February opens with a festival dedicated to the cult of a saint very dear to the Christian faith. Between the West and the East, venerated both by Catholics and by the Orthodox, is Saint Biagio the Saint, to whom the date of 3 February is honored. A devotion that finds its roots in distant times, losing itself among legends and miracles spread everywhere in our peninsula. So let’s try to follow the traces of his story.
The few news that you have of the life of the Saint are mostly the result of a long oral tradition handed down over time. Testimonies told and then collected in the written text of Camillo Tutini who speaks to us of the life of San Biagio. Originally from Armenia, the Saint was a physician and bishop, combining the scientific knowledge of the age with faith. His works of healing are said to be guided by the hand of Christ and for this reason defined miracles attributed to his person. But the goodness of the saint soon found the contrast of the contemporary society. He was persecuted by the Romans because of his belief, dying only three years after the Edict of Constantine, which recognized freedom of worship. Son of his time and a society still devoted to polytheistic worship, San Biagio suffered numerous physical punishment. Among these we often remember the martyrdom that saw the use of iron combs to card the wool. He died beheaded in 316 AD.
Blessings and foods
San Biagio is part of the so-called “auxiliary saints” or those saints invoked for the healing of particular evils. Indeed, let us remember that he was a special physician because he was guided by the hand of Christ. Numerous then the miracles attributed to his own healing abilities. The best known is certainly that referred to a young boy who had ingested a fish bone stuck in his throat. It is no coincidence that San Biagio is considered the patron saint of winter sickness, especially of sore throats. We will then easily understand why in many cities of Italy on February 3rd there is a special blessing that has several breads and desserts as protagonists. Soft food better if stuffed with breadcrumbs in the case of bread and foamy if it comes to desserts. But what do these foods have to do with the throat? It was said that the soft consistency helped to buffer the bleeding of the sore throat.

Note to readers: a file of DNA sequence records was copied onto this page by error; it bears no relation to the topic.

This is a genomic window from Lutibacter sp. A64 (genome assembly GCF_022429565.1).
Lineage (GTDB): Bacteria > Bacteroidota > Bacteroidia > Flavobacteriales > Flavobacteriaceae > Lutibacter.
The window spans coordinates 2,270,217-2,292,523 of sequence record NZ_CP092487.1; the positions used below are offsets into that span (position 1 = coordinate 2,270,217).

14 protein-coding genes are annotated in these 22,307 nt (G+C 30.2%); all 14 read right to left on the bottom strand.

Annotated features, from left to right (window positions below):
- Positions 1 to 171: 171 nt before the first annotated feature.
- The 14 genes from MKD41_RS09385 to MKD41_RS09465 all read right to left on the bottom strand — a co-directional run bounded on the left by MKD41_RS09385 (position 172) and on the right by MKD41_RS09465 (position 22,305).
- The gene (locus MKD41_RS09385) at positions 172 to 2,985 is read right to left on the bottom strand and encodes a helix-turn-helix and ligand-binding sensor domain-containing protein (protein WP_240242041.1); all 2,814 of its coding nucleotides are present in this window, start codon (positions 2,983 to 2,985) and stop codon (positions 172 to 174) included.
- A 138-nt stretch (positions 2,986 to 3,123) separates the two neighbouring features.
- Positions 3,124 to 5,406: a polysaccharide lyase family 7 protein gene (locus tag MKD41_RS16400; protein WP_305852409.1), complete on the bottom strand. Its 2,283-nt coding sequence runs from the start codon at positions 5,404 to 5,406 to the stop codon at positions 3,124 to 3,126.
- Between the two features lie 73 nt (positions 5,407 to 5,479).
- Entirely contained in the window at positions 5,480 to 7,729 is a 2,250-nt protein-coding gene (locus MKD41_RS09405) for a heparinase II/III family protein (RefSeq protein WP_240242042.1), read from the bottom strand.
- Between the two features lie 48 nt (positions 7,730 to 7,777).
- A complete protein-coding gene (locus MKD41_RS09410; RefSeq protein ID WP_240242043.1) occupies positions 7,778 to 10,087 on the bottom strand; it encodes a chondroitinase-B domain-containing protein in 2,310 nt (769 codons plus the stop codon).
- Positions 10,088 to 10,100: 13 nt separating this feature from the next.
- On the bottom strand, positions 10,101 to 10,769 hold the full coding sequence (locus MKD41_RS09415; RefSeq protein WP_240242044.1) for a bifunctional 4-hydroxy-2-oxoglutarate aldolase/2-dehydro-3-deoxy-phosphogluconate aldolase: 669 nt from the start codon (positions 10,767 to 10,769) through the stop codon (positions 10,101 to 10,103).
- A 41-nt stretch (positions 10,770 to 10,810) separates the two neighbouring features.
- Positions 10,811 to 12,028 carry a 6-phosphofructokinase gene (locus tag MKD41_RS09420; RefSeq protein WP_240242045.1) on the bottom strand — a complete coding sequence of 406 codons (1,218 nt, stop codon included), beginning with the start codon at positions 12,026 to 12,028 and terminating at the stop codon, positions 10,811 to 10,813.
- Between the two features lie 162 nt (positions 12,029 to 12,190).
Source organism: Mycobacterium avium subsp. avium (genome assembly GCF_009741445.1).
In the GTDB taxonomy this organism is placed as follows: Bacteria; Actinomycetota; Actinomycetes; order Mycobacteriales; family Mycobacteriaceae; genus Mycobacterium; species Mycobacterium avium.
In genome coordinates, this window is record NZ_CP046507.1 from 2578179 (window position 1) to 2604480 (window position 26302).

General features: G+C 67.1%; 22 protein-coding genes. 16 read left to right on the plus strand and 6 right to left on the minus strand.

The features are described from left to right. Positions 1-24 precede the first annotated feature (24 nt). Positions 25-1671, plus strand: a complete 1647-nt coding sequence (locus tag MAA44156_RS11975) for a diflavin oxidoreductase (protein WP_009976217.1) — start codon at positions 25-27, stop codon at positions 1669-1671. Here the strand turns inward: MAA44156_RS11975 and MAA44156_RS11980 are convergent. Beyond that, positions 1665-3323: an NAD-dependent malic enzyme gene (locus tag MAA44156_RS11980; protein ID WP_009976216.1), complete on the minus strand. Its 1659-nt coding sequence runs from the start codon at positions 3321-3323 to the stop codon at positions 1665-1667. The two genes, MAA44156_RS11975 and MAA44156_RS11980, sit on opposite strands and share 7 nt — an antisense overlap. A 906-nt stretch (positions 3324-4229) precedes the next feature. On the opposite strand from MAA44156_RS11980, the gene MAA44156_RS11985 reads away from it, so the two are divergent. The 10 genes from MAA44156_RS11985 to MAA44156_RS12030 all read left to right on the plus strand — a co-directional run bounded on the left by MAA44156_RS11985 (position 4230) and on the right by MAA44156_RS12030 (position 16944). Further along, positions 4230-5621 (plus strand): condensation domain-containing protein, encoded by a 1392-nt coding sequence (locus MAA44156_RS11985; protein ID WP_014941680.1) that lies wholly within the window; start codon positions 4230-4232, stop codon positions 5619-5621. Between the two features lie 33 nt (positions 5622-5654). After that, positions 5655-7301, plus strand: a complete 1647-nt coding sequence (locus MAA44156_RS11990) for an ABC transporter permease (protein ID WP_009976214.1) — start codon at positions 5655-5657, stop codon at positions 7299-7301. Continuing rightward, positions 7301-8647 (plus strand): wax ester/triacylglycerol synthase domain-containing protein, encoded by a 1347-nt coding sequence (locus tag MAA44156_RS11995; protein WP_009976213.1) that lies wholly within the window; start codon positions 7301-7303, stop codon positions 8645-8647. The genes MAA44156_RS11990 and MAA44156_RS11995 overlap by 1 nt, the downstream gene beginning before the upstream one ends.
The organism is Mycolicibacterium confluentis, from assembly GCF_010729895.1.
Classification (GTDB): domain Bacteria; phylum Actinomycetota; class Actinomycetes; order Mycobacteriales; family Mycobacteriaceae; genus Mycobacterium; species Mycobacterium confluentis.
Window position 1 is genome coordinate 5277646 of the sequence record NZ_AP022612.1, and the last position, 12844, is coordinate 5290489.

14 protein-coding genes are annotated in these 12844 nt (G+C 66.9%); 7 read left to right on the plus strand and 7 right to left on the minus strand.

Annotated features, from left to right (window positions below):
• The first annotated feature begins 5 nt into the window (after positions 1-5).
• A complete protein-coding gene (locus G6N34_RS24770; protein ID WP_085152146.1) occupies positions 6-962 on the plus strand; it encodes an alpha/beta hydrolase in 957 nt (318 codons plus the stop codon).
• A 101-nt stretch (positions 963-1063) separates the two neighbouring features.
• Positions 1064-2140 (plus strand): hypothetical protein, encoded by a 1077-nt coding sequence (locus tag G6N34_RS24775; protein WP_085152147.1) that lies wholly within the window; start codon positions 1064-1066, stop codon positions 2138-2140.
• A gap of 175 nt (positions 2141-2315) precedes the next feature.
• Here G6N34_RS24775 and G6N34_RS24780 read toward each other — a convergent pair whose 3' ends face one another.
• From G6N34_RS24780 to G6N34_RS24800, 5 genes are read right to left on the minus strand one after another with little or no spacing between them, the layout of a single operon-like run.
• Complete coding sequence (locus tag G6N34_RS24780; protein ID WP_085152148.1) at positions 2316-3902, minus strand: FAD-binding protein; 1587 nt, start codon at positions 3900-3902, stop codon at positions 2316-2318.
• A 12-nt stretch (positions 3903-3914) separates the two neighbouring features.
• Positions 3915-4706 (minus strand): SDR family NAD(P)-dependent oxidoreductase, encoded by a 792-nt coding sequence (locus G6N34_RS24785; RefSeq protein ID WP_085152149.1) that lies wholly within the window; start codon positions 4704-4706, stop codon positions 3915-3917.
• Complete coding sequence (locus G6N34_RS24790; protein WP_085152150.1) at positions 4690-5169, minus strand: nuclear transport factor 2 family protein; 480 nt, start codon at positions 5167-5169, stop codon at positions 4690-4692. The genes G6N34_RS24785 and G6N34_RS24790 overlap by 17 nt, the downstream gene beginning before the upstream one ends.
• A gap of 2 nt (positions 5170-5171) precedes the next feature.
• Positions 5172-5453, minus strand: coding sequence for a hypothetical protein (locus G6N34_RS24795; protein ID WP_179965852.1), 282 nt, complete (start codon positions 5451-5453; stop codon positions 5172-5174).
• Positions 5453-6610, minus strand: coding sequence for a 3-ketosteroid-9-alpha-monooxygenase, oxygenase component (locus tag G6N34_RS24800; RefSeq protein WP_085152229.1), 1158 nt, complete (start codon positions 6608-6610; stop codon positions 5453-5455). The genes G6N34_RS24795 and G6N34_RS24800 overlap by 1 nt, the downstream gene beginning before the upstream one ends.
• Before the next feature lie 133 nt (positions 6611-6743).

That’s why in Milan, on the day of San Biagio, the blessing of the remnants of the Christmas panettone Ctook hold. So in the city of Milan it was said: “San Bias el benediss la gorge e el nas”. A tradition that continues today and that presents some variations. In Lanzara, in the province of Salerno, it is used to prepare special meatballs, called precisely “polpette di San Biagio”. In Abruzzo, the panicelle are cooked, the loaves in the shape of a hand to remember the moment when the saint placed his miraculous hand on the head of the boy who had ingested the fish bone. Molise also follows an analogous tradition by packaging the colaci, round cakes and pandice, breads of San Biagio.
The mystery of the Basilica of San Biagio
San Biagio is the patron saint of the city of Maratea where the basilica in which its relics are kept is located. The sacred building stands on top of Mount San Biagio, where the ancient Maratea is located. Tradition says that originally there was a temple dedicated to the Goddess Minerva but there is no archaeological evidence to confirm. Today we can admire a basilica composed of a presbytery, considered perhaps the nucleus of the church, the naves, the façade and the bell tower. But it is definitely the Royal Chapel the most important part in devotional terms. Here in fact the urn is kept with the relics of the Saint and always here the prodigy of the “celestial manna” was performed. It is said that the walls of the chapel dripped a yellow liquid that the faithful gathered to treat the sick. It was then that the future Pope Pius IV, in 1563, recognized this liquid as a welcome and unexpected blessing offered by Saint Biagio to the devotees.
But it did not end here. On either side of the chapel is a cannon ball left unexploded during the attack on the ancient Maratea castle in 1806. A special event soon attributed to the saint’s ability to perform miracles. But why are the relics of San Biagio in Maratea? It seems that they arrived here in 723 with a load that from Sebaste, now a Turkish city, had to reach Rome. A violent storm, however, surprised the special transport that stopped at Maratea where it remained forever.